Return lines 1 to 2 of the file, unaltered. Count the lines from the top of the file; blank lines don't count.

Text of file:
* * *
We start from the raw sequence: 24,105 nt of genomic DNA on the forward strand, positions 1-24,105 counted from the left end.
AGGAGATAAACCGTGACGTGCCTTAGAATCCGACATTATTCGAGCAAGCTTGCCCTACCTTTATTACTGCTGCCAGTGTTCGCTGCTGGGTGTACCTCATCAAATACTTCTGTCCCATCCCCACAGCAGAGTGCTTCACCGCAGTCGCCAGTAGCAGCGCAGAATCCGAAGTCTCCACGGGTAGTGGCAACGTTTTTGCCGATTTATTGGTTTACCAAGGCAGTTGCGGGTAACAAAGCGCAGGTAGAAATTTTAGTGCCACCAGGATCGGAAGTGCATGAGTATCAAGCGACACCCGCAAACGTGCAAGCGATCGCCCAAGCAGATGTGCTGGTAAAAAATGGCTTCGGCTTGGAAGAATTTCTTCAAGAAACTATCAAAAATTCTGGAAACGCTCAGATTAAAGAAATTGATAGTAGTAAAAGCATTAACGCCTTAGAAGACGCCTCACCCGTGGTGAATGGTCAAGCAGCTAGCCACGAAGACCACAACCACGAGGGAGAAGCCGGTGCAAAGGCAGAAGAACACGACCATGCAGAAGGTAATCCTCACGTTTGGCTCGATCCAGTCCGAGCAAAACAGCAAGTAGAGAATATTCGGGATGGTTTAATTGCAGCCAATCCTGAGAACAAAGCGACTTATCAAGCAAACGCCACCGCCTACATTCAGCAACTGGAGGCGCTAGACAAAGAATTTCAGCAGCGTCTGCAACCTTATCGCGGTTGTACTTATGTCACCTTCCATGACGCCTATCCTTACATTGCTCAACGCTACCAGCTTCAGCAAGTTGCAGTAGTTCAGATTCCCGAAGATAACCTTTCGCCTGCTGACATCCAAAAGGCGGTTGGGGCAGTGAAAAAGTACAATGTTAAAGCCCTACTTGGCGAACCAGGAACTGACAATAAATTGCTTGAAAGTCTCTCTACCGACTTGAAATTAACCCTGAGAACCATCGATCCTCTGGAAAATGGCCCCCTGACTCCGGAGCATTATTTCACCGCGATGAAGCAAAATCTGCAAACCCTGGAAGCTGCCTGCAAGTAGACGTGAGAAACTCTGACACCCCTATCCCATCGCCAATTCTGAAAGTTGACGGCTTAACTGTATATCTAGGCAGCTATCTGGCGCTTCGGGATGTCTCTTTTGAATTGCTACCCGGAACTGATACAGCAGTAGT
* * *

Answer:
We start from the raw sequence: 24,105 nt of genomic DNA on the forward strand, positions 1-24,105 counted from the left end.
AGGAGATAAACCGTGACGTGCCTTAGAATCCGACATTATTCGAGCAAGCTTGCCCTACCTTTATTACTGCTGCCAGTGTTCGCTGCTGGGTGTACCTCATCAAATACTTCTGTCCCATCCCCACAGCAGAGTGCTTCACCGCAGTCGCCAGTAGCAGCGCAGAATCCGAAGTCTCCACGGGTAGTGGCAACGTTTTTGCCGATTTATTGGTTTACCAAGGCAGTTGCGGGTAACAAAGCGCAGGTAGAAATTTTAGTGCCACCAGGATCGGAAGTGCATGAGTATCAAGCGACACCCGCAAACGTGCAAGCGATCGCCCAAGCAGATGTGCTGGTAAAAAATGGCTTCGGCTTGGAAGAATTTCTTCAAGAAACTATCAAAAATTCTGGAAACGCTCAGATTAAAGAAATTGATAGTAGTAAAAGCATTAACGCCTTAGAAGACGCCTCACCCGTGGTGAATGGTCAAGCAGCTAGCCACGAAGACCACAACCACGAGGGAGAAGCCGGTGCAAAGGCAGAAGAACACGACCATGCAGAAGGTAATCCTCACGTTTGGCTCGATCCAGTCCGAGCAAAACAGCAAGTAGAGAATATTCGGGATGGTTTAATTGCAGCCAATCCTGAGAACAAAGCGACTTATCAAGCAAACGCCACCGCCTACATTCAGCAACTGGAGGCGCTAGACAAAGAATTTCAGCAGCGTCTGCAACCTTATCGCGGTTGTACTTATGTCACCTTCCATGACGCCTATCCTTACATTGCTCAACGCTACCAGCTTCAGCAAGTTGCAGTAGTTCAGATTCCCGAAGATAACCTTTCGCCTGCTGACATCCAAAAGGCGGTTGGGGCAGTGAAAAAGTACAATGTTAAAGCCCTACTTGGCGAACCAGGAACTGACAATAAATTGCTTGAAAGTCTCTCTACCGACTTGAAATTAACCCTGAGAACCATCGATCCTCTGGAAAATGGCCCCCTGACTCCGGAGCATTATTTCACCGCGATGAAGCAAAATCTGCAAACCCTGGAAGCTGCCTGCAAGTAGACGTGAGAAACTCTGACACCCCTATCCCATCGCCAATTCTGAAAGTTGACGGCTTAACTGTATATCTAGGCAGCTATCTGGCGCTTCGGGATGTCTCTTTTGAATTGCTACCCGGAACTGATACAGCAGTAGT